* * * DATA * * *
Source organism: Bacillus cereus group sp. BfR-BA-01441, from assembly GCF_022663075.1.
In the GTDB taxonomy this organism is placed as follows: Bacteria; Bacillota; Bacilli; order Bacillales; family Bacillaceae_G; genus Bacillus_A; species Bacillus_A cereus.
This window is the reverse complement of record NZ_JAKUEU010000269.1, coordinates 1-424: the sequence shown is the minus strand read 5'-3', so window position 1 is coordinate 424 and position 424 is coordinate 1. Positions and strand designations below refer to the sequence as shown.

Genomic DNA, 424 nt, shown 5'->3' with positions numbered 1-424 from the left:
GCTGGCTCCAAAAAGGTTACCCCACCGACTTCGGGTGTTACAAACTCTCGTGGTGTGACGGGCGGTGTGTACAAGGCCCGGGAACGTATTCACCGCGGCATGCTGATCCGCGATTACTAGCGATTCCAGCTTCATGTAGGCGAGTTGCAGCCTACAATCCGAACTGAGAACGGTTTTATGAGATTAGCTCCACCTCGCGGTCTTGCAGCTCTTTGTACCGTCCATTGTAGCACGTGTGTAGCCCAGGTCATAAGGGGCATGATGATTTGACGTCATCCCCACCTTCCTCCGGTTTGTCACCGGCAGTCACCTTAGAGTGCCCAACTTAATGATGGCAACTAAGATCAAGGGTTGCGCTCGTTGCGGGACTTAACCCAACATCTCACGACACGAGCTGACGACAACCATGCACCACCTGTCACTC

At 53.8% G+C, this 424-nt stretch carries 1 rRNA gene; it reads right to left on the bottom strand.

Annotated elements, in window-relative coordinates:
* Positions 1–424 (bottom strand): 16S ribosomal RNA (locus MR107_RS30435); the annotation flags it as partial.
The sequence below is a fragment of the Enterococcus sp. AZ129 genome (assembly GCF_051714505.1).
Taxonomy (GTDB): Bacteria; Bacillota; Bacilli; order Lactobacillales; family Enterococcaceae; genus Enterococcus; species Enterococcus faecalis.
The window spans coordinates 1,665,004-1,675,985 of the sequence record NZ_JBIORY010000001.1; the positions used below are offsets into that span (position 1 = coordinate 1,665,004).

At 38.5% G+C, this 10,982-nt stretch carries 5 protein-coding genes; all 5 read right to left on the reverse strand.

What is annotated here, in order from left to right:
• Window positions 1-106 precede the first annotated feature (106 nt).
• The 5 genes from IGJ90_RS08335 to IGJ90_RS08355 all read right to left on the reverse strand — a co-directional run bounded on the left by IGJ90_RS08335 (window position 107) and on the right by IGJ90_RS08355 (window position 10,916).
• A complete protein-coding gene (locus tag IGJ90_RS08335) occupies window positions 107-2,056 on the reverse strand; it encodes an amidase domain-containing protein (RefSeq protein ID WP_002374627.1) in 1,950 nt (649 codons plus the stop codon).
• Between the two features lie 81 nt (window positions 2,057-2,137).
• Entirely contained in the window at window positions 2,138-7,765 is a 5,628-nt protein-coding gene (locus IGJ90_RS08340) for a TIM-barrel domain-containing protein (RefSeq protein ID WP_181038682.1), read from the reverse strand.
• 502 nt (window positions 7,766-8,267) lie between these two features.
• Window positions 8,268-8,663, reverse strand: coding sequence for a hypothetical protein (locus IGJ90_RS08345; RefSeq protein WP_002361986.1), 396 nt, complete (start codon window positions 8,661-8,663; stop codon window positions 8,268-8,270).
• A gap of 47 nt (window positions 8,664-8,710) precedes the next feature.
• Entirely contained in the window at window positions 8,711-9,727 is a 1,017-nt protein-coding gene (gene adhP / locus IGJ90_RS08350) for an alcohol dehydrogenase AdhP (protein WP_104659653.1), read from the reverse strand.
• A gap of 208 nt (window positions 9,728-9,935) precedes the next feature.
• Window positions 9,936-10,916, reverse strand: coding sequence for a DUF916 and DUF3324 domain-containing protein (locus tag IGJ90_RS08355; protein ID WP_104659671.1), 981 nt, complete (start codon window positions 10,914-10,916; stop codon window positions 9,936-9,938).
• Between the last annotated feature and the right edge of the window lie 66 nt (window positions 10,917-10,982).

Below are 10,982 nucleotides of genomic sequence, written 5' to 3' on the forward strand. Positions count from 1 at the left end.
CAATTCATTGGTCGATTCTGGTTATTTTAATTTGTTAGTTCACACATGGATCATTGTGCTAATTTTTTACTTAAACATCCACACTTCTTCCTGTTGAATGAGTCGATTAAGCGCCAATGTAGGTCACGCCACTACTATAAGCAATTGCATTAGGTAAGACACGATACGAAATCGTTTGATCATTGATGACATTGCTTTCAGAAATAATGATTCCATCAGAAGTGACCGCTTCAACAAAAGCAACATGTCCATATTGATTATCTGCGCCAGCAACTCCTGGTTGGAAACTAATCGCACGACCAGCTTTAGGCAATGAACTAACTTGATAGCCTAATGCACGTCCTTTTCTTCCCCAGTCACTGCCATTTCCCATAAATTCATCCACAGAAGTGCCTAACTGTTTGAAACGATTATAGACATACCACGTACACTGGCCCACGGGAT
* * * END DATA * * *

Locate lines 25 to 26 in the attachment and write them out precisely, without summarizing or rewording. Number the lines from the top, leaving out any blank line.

• Between the last annotated feature and the right edge of the window lie 66 nt (window positions 10,917-10,982).

Below are 10,982 nucleotides of genomic sequence, written 5' to 3' on the forward strand. Positions count from 1 at the left end.